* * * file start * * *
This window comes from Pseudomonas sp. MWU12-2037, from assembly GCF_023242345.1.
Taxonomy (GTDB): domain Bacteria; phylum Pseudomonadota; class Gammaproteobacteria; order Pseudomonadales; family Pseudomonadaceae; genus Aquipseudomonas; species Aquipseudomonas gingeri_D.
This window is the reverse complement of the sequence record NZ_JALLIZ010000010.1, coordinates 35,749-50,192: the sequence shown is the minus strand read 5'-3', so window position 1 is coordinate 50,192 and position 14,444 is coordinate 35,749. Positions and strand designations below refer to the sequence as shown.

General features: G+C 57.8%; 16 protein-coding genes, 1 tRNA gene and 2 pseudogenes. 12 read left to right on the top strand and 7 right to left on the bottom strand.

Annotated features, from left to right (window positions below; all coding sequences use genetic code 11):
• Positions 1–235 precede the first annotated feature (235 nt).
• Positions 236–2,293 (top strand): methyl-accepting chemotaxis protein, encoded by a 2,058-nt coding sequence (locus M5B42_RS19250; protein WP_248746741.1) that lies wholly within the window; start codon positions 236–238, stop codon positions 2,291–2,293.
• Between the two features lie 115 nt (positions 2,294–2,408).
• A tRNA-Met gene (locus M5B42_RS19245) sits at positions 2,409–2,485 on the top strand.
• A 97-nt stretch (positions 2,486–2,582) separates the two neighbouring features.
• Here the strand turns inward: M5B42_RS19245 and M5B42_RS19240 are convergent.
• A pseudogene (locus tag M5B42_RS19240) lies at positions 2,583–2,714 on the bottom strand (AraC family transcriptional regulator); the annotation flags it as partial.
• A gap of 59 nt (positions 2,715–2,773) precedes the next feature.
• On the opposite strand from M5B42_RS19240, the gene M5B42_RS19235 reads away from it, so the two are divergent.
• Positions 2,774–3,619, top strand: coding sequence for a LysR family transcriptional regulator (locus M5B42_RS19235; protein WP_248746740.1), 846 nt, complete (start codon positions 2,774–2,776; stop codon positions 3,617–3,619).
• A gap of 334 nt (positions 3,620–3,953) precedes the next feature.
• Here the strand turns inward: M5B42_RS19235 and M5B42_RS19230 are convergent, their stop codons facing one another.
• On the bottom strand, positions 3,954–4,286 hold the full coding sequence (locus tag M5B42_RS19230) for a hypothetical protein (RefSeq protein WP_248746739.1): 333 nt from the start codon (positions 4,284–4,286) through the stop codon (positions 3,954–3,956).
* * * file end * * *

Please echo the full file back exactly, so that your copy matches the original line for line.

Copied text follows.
This window comes from Pseudomonas sp. MWU12-2037, from assembly GCF_023242345.1.
Taxonomy (GTDB): domain Bacteria; phylum Pseudomonadota; class Gammaproteobacteria; order Pseudomonadales; family Pseudomonadaceae; genus Aquipseudomonas; species Aquipseudomonas gingeri_D.
This window is the reverse complement of the sequence record NZ_JALLIZ010000010.1, coordinates 35,749-50,192: the sequence shown is the minus strand read 5'-3', so window position 1 is coordinate 50,192 and position 14,444 is coordinate 35,749. Positions and strand designations below refer to the sequence as shown.

General features: G+C 57.8%; 16 protein-coding genes, 1 tRNA gene and 2 pseudogenes. 12 read left to right on the top strand and 7 right to left on the bottom strand.

Annotated features, from left to right (window positions below; all coding sequences use genetic code 11):
• Positions 1–235 precede the first annotated feature (235 nt).
• Positions 236–2,293 (top strand): methyl-accepting chemotaxis protein, encoded by a 2,058-nt coding sequence (locus M5B42_RS19250; protein WP_248746741.1) that lies wholly within the window; start codon positions 236–238, stop codon positions 2,291–2,293.
• Between the two features lie 115 nt (positions 2,294–2,408).
• A tRNA-Met gene (locus M5B42_RS19245) sits at positions 2,409–2,485 on the top strand.
• A 97-nt stretch (positions 2,486–2,582) separates the two neighbouring features.
• Here the strand turns inward: M5B42_RS19245 and M5B42_RS19240 are convergent.
• A pseudogene (locus tag M5B42_RS19240) lies at positions 2,583–2,714 on the bottom strand (AraC family transcriptional regulator); the annotation flags it as partial.
• A gap of 59 nt (positions 2,715–2,773) precedes the next feature.
• On the opposite strand from M5B42_RS19240, the gene M5B42_RS19235 reads away from it, so the two are divergent.
• Positions 2,774–3,619, top strand: coding sequence for a LysR family transcriptional regulator (locus M5B42_RS19235; protein WP_248746740.1), 846 nt, complete (start codon positions 2,774–2,776; stop codon positions 3,617–3,619).
• A gap of 334 nt (positions 3,620–3,953) precedes the next feature.
• Here the strand turns inward: M5B42_RS19235 and M5B42_RS19230 are convergent, their stop codons facing one another.
• On the bottom strand, positions 3,954–4,286 hold the full coding sequence (locus tag M5B42_RS19230) for a hypothetical protein (RefSeq protein WP_248746739.1): 333 nt from the start codon (positions 4,284–4,286) through the stop codon (positions 3,954–3,956).